My current research focuses on the two closest circumnuclear regions, the Galactic Centre and the M31 nuclear bulge.
My main interest is massive stars, extinction law and star formation history.
The Galactic Center is the closet galactic nucleus. Because of the proximity, we can resolve individual stars. Thus, it is the best lab for us to study the interaction between the massive black hole and nearby environments.
Previously, most studies focused on three massive star clusters in the Galactic Center; Arches, Quintuplet and Central clusters. They are very young (< 10 Myr), massive (104 solar mass) and compact (< 2pc) star clusters.
However, massive stars outside these three clusters are unknown. In 2008, we obtained a large HST program to observe the central 39’ x 16’ with two narrow band filters, F187N and F190N.
The main purpose of this program is to find massive stars outsider of these three clusters (“Field” massive stars hereafter) through the enhanced Palpha emission line (1.87 micron) from the stellar atmosphere or the HII regions surrounding these massive stars. In total, we found 180 massive stars, 100 of which outsider of the three clusters.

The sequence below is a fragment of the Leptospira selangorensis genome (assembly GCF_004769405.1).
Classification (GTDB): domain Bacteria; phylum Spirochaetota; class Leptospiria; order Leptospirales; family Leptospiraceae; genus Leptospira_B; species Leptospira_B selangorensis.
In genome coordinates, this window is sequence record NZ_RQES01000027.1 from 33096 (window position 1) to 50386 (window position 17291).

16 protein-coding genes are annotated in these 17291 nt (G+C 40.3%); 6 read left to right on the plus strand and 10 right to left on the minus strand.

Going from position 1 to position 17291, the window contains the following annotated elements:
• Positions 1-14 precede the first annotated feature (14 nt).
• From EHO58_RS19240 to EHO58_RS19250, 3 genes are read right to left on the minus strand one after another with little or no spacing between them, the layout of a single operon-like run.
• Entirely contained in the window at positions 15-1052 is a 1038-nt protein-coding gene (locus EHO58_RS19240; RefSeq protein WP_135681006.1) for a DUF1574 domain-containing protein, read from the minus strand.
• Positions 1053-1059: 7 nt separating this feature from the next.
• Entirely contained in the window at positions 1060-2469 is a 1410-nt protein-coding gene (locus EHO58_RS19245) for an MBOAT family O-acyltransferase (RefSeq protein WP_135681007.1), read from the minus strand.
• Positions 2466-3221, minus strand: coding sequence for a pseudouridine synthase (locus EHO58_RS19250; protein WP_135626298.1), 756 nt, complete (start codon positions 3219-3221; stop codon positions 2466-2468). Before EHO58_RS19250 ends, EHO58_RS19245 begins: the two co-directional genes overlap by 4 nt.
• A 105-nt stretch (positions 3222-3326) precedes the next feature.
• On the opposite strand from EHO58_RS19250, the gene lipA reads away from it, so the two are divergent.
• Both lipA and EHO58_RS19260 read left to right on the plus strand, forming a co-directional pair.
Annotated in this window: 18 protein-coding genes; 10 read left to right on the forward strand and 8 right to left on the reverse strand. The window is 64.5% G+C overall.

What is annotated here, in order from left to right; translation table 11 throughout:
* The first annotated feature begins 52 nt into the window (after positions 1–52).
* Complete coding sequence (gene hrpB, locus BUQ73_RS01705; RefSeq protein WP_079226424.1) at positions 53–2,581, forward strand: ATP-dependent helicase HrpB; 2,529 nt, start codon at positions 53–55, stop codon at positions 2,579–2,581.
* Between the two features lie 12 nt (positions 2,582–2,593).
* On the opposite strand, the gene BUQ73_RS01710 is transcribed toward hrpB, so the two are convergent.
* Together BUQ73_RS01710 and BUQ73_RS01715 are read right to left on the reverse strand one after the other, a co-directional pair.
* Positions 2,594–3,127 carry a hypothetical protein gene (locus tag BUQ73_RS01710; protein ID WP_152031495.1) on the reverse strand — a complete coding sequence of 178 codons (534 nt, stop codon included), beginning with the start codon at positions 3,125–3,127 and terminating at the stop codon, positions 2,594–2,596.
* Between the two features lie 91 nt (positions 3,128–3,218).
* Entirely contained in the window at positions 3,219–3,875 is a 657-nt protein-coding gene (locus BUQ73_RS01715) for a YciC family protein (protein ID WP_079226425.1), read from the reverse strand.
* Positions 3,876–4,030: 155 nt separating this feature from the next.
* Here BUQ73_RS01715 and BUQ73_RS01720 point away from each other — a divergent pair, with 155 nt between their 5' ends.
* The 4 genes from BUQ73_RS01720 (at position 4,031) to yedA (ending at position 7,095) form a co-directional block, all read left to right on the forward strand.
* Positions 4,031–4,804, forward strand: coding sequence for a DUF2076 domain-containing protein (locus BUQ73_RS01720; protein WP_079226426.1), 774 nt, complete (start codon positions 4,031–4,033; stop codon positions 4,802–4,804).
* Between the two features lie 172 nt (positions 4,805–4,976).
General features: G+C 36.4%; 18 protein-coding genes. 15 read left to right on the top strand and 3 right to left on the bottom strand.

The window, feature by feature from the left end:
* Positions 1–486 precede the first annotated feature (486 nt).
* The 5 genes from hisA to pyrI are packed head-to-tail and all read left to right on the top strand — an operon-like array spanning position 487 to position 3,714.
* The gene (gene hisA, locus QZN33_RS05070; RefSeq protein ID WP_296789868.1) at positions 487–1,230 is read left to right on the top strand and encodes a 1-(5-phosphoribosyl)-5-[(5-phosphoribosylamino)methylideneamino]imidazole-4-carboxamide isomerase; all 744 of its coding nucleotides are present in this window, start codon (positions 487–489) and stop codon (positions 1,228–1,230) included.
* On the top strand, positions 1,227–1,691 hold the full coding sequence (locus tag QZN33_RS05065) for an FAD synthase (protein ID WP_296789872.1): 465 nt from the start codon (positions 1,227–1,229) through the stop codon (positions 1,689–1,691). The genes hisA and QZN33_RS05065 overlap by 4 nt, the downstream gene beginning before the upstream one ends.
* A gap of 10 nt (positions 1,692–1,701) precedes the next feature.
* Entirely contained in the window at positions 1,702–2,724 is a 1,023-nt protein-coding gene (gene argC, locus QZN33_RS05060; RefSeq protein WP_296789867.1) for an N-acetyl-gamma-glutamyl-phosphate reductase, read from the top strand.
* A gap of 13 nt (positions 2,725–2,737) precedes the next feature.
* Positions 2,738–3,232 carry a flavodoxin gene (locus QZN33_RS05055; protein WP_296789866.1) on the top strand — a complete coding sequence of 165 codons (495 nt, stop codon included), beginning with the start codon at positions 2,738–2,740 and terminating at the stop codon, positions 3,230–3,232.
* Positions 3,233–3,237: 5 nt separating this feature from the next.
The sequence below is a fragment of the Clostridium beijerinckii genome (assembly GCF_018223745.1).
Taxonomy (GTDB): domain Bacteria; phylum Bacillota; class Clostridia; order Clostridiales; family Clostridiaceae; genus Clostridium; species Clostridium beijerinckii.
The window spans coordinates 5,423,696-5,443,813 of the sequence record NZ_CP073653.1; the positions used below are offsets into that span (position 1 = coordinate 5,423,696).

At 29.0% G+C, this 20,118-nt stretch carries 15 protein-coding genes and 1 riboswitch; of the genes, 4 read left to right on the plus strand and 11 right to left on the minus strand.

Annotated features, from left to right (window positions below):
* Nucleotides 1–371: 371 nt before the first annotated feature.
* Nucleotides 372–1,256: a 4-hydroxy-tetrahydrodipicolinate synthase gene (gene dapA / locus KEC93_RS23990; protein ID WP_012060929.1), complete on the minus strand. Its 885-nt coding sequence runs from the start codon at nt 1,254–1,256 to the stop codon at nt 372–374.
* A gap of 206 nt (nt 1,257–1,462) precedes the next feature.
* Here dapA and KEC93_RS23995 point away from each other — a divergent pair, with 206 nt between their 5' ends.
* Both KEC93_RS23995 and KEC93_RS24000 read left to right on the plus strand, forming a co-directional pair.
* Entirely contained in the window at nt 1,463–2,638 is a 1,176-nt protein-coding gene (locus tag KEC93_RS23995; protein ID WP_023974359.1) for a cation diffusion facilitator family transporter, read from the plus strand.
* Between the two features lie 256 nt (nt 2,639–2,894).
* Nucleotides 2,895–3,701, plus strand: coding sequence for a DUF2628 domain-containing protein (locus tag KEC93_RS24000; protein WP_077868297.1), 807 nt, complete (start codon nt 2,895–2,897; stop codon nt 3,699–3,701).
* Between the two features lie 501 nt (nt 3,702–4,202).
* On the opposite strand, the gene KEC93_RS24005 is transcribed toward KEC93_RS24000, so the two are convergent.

Considering that massive stars likes to form in star clusters, these “Field” massive stars have three different origins. 1) ejected from the three star clusters by tidal forces or ‘three-body’ interaction. The tidal forces near the massive black hole is very strong. Therefore, the stars in the three clusters are expected to be stripped and fall into a tidal tail. Meanwhile, due to the mass segregation, the number density of massive stars in the cores of the clusters is high. Therefore, the three-body interaction between massive stars will form a close massive binary and ejected a massive star. 2) formed in-situ. The environment in the Galactic Center is hostile to new star formation, due to the high temperature, strong magnetic field and tidal forces. Massive star clusters could be preferred. If the “field” massive stars formed locally, the underlying star clusters should be much smaller than the three massive ones. This could challenge our understanding of star formation in this extreme environment.
The M31 Bulge
The M31 bulge is the second closest galactic nucleus. Compared to the Galactic Center, its advantage is that 1) it can be observed in the whole electromagnetic spectrum 2) we can ignore the differential difference of the radial distance of stars.
- Extinction Curves in the Bulge
- Stellar population
- Extinction Map